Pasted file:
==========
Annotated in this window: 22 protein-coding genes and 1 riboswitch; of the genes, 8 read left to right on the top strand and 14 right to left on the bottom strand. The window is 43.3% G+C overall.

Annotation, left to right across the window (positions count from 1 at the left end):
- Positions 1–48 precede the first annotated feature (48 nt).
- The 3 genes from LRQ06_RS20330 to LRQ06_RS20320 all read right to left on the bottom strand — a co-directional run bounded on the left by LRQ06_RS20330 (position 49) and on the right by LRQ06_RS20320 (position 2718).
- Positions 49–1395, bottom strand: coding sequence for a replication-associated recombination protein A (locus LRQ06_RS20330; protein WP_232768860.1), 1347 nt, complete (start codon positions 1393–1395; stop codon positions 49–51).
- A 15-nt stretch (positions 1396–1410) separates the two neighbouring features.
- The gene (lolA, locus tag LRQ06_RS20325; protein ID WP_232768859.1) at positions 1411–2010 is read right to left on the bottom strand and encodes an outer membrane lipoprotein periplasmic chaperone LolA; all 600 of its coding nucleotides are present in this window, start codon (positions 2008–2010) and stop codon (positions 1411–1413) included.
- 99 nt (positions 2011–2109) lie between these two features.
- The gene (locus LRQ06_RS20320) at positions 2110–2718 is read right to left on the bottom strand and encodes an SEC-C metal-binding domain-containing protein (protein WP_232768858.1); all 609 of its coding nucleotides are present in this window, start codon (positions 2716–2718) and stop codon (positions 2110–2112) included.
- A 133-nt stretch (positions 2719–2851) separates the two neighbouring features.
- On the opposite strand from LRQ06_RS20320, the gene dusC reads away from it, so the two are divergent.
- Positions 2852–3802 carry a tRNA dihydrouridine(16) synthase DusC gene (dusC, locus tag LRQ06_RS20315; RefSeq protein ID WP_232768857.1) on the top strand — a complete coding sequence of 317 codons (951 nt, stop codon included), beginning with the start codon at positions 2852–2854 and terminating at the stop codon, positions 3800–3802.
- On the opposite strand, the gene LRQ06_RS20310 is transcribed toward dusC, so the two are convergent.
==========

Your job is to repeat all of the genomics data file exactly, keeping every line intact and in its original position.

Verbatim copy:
Annotated in this window: 22 protein-coding genes and 1 riboswitch; of the genes, 8 read left to right on the top strand and 14 right to left on the bottom strand. The window is 43.3% G+C overall.

Annotation, left to right across the window (positions count from 1 at the left end):
- Positions 1–48 precede the first annotated feature (48 nt).
- The 3 genes from LRQ06_RS20330 to LRQ06_RS20320 all read right to left on the bottom strand — a co-directional run bounded on the left by LRQ06_RS20330 (position 49) and on the right by LRQ06_RS20320 (position 2718).
- Positions 49–1395, bottom strand: coding sequence for a replication-associated recombination protein A (locus LRQ06_RS20330; protein WP_232768860.1), 1347 nt, complete (start codon positions 1393–1395; stop codon positions 49–51).
- A 15-nt stretch (positions 1396–1410) separates the two neighbouring features.
- The gene (lolA, locus tag LRQ06_RS20325; protein ID WP_232768859.1) at positions 1411–2010 is read right to left on the bottom strand and encodes an outer membrane lipoprotein periplasmic chaperone LolA; all 600 of its coding nucleotides are present in this window, start codon (positions 2008–2010) and stop codon (positions 1411–1413) included.
- 99 nt (positions 2011–2109) lie between these two features.
- The gene (locus LRQ06_RS20320) at positions 2110–2718 is read right to left on the bottom strand and encodes an SEC-C metal-binding domain-containing protein (protein WP_232768858.1); all 609 of its coding nucleotides are present in this window, start codon (positions 2716–2718) and stop codon (positions 2110–2112) included.
- A 133-nt stretch (positions 2719–2851) separates the two neighbouring features.
- On the opposite strand from LRQ06_RS20320, the gene dusC reads away from it, so the two are divergent.
- Positions 2852–3802 carry a tRNA dihydrouridine(16) synthase DusC gene (dusC, locus tag LRQ06_RS20315; RefSeq protein ID WP_232768857.1) on the top strand — a complete coding sequence of 317 codons (951 nt, stop codon included), beginning with the start codon at positions 2852–2854 and terminating at the stop codon, positions 3800–3802.
- On the opposite strand, the gene LRQ06_RS20310 is transcribed toward dusC, so the two are convergent.